Out of the Park Baseball 11

Review

posted 5/6/2010 by Chad Smith
other articles by Chad Smith
One Page Platforms: PC
All-star athletes aren’t born at the top of their game. It takes years of practice, training and endurance to perfect the skills necessary for them to make it at the professional level. That is why veteran players command respect from their teammates and fans alike. They exude confidence when put under pressure and shine where it counts. Out of the Park Baseball 11 is like that veteran player; it performs well this season and improves upon last year’s iteration in a number of key ways.

The best word I could use to describe this year’s iteration is refined. Many different adjustments were made to the interface by OOTP Developments. These changes combine forces to make the menu system more manageable and user friendly. The main navigation buttons at the top have been enlarged, simplified and slightly separated from each other. It results in easier (and more logical) movement to and from the various in-game screens.


Rookie and seasoned OOTP players will quickly grow in appreciation of the new schedule bar at the top of the screen. You can think of it as of your personal assistant that keeps track of your recent and upcoming games. It links to a game recap screen with details of past performance and directly to your upcoming opponent’s team page.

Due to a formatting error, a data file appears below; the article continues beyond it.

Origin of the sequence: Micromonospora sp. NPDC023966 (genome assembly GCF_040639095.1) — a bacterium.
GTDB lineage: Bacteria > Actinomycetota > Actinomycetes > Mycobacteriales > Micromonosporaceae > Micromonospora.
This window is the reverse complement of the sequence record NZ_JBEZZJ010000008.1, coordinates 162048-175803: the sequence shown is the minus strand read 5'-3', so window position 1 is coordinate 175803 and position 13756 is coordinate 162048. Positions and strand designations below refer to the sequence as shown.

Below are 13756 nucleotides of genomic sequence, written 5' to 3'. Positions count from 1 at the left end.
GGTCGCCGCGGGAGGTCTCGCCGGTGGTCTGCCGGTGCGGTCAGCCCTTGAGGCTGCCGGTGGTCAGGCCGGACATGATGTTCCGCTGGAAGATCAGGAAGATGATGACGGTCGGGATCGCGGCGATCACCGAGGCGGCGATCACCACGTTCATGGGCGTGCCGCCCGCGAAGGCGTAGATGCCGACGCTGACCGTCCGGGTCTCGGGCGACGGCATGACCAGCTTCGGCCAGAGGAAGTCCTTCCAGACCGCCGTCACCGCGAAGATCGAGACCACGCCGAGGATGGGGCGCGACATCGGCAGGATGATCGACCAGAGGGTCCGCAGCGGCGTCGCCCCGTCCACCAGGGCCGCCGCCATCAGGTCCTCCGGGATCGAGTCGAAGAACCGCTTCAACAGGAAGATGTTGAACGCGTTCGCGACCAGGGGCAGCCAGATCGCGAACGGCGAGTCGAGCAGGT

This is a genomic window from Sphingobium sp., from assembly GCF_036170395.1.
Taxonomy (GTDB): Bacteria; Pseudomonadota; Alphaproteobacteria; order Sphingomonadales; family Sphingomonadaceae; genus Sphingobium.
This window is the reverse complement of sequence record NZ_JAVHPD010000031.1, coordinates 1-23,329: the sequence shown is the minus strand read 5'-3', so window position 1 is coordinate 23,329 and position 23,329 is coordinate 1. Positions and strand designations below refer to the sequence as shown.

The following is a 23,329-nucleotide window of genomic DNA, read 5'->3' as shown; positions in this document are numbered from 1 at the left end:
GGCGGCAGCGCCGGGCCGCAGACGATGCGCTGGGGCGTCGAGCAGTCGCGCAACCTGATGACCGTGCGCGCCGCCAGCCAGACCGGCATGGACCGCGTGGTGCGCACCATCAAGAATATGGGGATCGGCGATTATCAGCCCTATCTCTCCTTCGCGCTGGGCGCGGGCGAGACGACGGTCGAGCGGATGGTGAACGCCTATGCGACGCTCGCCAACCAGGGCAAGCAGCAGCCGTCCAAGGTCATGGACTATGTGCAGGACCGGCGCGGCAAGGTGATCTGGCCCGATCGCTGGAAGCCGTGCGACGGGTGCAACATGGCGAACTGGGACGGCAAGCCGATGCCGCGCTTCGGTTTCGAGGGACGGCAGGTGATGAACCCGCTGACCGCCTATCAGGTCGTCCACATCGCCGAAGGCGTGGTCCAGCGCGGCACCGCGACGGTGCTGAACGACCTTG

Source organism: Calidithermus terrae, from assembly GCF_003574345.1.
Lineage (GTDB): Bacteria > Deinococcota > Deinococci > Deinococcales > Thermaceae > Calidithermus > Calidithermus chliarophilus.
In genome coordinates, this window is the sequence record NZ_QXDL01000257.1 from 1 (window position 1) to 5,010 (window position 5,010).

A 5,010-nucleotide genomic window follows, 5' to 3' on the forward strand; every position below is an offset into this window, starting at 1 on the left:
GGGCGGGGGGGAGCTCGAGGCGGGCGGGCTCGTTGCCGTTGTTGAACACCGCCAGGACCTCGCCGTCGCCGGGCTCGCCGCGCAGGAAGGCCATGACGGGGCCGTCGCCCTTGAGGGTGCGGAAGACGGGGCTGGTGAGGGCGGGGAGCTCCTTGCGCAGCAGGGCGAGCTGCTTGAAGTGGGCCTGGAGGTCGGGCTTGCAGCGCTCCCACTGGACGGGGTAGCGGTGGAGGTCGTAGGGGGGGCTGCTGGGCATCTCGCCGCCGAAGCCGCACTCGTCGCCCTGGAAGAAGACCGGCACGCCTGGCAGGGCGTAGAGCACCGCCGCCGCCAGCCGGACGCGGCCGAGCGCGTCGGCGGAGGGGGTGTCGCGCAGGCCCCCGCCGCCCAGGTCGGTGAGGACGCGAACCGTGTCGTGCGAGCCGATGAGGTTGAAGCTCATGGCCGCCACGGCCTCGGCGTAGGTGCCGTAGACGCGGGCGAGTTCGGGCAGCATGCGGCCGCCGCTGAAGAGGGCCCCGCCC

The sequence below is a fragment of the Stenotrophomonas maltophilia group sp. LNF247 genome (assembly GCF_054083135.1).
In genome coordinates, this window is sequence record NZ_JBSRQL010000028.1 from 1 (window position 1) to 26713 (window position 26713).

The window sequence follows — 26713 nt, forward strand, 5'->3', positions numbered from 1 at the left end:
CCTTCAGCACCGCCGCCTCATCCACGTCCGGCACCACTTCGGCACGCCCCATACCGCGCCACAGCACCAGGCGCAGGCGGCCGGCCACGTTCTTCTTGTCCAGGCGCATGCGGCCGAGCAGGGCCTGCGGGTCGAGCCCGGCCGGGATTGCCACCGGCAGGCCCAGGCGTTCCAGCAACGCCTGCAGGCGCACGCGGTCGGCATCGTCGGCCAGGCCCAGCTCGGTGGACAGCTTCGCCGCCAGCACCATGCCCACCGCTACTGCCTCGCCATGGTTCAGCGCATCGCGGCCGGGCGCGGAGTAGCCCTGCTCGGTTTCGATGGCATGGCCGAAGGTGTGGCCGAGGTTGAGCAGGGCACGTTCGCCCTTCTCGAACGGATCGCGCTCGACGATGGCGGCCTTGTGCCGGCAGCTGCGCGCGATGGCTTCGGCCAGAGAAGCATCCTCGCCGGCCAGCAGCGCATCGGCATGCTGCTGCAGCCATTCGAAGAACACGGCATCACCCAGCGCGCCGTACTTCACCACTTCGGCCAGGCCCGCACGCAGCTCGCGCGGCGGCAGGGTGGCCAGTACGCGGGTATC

The Manager Home Page also received a shot of steroids. One of the most difficult moments in OOTP is immediately after a new game is created. Where do you go? What do you do first? Thankfully, the redesigned home page gives needed direction with helpful suggestions. It not only tells you various reports and lists that should be watched on a regular basis but provides quick access links to them, too. The Home Page also lists dates of major season events (preseason, drafts, playoffs, etc) in addition to your team’s overall stats and standings. You’ll even get alerts of open staff positions and notable players available on the trading block.


Another seemingly simple addition that can change your approach to OOTP is the ability to select multiple players at once. Tag any or all of your players and perform such actions as Shortlist, Demote, or Trade. This will make short work of mass changes to your lineup. With the advent of selecting multiple people, OOTP Developments made another slight shift to the right and created the ability to compare two players. I immediately asked, “Why didn’t they do this sooner?” Split-screen comparisons enable more precise decision making, even listing similar players from previous seasons to help put player performance into perspective.

Eventually, you’ll hit the Auto-Play button to sim to a certain date. The simulation screen has been streamlined as well; basic standings and leaderboards are still shown but you also are given highlights of news from around the league. OOTP 10 could overwhelm your inbox with messages and news, but OOTP 11 allows you to change both the frequency and subject of your news items. This means you only get what you want to know, when you want to know it.
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